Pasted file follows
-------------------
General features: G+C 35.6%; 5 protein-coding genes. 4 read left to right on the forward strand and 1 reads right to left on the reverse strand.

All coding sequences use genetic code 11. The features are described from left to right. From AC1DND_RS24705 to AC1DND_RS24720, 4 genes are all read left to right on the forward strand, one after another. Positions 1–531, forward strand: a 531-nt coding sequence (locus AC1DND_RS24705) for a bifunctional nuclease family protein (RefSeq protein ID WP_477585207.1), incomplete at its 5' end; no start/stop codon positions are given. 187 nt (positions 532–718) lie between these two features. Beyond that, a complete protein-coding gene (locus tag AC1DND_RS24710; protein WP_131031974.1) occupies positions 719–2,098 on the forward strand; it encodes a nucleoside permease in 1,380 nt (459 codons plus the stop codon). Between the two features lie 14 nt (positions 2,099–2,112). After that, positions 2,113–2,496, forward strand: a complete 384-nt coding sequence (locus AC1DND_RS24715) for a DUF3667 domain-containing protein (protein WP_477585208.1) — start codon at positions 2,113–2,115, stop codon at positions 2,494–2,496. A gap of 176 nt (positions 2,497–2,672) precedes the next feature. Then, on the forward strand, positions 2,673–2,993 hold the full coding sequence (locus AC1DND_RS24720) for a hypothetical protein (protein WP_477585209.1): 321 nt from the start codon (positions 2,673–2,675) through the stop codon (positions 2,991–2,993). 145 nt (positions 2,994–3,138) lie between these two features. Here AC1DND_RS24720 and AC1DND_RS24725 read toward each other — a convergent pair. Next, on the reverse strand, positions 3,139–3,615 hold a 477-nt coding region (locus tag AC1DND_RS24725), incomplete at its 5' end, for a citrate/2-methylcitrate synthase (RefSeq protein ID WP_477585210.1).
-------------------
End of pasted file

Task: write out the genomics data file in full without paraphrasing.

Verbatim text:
General features: G+C 35.6%; 5 protein-coding genes. 4 read left to right on the forward strand and 1 reads right to left on the reverse strand.

All coding sequences use genetic code 11. The features are described from left to right. From AC1DND_RS24705 to AC1DND_RS24720, 4 genes are all read left to right on the forward strand, one after another. Positions 1–531, forward strand: a 531-nt coding sequence (locus AC1DND_RS24705) for a bifunctional nuclease family protein (RefSeq protein ID WP_477585207.1), incomplete at its 5' end; no start/stop codon positions are given. 187 nt (positions 532–718) lie between these two features. Beyond that, a complete protein-coding gene (locus tag AC1DND_RS24710; protein WP_131031974.1) occupies positions 719–2,098 on the forward strand; it encodes a nucleoside permease in 1,380 nt (459 codons plus the stop codon). Between the two features lie 14 nt (positions 2,099–2,112). After that, positions 2,113–2,496, forward strand: a complete 384-nt coding sequence (locus AC1DND_RS24715) for a DUF3667 domain-containing protein (protein WP_477585208.1) — start codon at positions 2,113–2,115, stop codon at positions 2,494–2,496. A gap of 176 nt (positions 2,497–2,672) precedes the next feature. Then, on the forward strand, positions 2,673–2,993 hold the full coding sequence (locus AC1DND_RS24720) for a hypothetical protein (protein WP_477585209.1): 321 nt from the start codon (positions 2,673–2,675) through the stop codon (positions 2,991–2,993). 145 nt (positions 2,994–3,138) lie between these two features. Here AC1DND_RS24720 and AC1DND_RS24725 read toward each other — a convergent pair. Next, on the reverse strand, positions 3,139–3,615 hold a 477-nt coding region (locus tag AC1DND_RS24725), incomplete at its 5' end, for a citrate/2-methylcitrate synthase (RefSeq protein ID WP_477585210.1).